It’s been years in the making, but Patricio Manuel finally made it back in the ring on Saturday night.
The 34-year-old and former U.S. Olympic boxing hopeful not only made his professional fighting debut and beat Hugo Aguilar by unanimous decision at Fantasy Springs Casino in Indio, California, on Saturday, but he made history, becoming the first transgender male to fight professionally in the United States.
“I think if people knew what it took to get to this moment, it’s been almost two years since I’ve been in a ring,” Manuel said after the fight. “I just have to say my opponent, hats off to him. He came to fight. He was fighting me the whole time. He fought me as a man, and I have so much respect for him.”
“I hear some fans aren’t happy,” Manuel added when hearing boos from the crowd. “It’s OK, I’ll be back. I’ll make them happy then.”
Manuel’s transition, battle back into the ring
Manuel fought for the last time as a female in 2012 at the U.S. Olympic Trials, though had to withdraw after one fight due to a shoulder injury.
From The Los Angeles Times, who followed Manuel through his journey for three years ahead of his fight on Saturday:
Even before the trials, Manuel had thought of transitioning to male, but the hope of representing the U.S. in the first Olympic boxing tournament for women held him back. After the trials, there was no reason to wait. On the trip home, Manuel told (his mother, Loretta) Butler that her daughter would soon become her son — then waited for the response.
It was one not of surprise but relief.
“Pat has always been a male,” his mother says. “It’s just Pat was not assigned properly at birth.”
The transition started with hormone treatment 18 months later, and by early 2014 Manuel had put on 15 pounds, grown facial hair and heard his voice drop a couple of octaves. The following spring, 26 months after his final fight as a woman, Manuel flew to Salt Lake City for surgery, which involved the removal of breasts and the shaping of a male-contoured chest.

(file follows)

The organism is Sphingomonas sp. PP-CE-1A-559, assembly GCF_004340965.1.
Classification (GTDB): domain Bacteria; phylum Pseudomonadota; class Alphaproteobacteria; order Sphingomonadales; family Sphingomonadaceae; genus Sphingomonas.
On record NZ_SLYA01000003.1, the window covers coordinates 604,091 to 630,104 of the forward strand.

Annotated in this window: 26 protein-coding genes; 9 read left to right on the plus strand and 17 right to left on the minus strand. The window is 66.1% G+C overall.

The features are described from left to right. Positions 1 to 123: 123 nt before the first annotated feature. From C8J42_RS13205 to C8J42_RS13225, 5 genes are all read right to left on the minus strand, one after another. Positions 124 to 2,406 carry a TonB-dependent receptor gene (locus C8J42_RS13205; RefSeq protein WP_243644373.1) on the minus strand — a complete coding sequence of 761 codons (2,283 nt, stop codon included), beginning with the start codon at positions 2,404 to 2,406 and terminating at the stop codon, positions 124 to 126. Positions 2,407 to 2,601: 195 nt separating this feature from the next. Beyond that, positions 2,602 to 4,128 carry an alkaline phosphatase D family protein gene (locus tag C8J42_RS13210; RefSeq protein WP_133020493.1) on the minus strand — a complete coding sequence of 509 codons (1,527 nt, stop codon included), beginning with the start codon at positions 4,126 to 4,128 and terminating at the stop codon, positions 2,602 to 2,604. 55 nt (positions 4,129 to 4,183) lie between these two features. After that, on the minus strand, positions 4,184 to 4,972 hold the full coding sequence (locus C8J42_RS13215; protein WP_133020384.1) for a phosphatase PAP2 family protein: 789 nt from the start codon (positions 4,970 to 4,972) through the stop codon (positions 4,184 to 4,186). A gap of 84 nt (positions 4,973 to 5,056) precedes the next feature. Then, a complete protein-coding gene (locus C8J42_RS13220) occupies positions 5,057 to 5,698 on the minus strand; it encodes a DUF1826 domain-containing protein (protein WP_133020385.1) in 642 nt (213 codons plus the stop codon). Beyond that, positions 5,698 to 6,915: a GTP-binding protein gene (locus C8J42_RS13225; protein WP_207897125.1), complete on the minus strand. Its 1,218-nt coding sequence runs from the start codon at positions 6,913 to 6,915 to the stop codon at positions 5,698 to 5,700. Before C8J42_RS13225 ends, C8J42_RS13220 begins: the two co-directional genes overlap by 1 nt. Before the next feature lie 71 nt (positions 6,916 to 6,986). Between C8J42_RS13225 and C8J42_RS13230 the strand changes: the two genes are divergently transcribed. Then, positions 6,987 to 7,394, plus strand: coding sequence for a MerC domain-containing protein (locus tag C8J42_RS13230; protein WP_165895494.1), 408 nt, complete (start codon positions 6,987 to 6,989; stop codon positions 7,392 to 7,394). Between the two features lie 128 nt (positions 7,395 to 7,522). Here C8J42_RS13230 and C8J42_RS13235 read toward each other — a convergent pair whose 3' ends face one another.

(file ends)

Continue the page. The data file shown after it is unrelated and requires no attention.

Once Manuel made it through his transition and found a new gym, he started training again. But he struggled to find a way to get back in the ring. The California State boxing commission had never seen a situation like Manuel’s before, so it was hesitant to allow him to fight.
However, per the Los Angeles Times, USA Boxing approved Manuel’s amateur license shortly after the International Olympic Committee ruled that female-to-male transgender athletes are allowed to compete “without restriction” ahead of the Rio Olympics in 2016.
Manuel then fought his first male in 2016 at the Cinco de Mayo card in Los Angeles, which he won by decision after three rounds. He only fought once since then — losing in a decision later in 2016 — due to injuries and difficulties finding opponents.
But now that he’s made it back into a ring, and walked out with his first win as a professional boxer, Manuel said he’s thrilled — and he isn’t going anywhere anytime soon.
“I just need to say to everyone that’s been along with this journey for like six years really, thank you so much,” Manuel said. “I couldn’t be here without you. I really needed that support to help push me to this point … There’s so many people that just wanted me to be here, and I’m so happy that I could perform for them.
“I’m not in here just for one show, for one fight. This is something I love. I’m not done with this sport. I’ll be back.”
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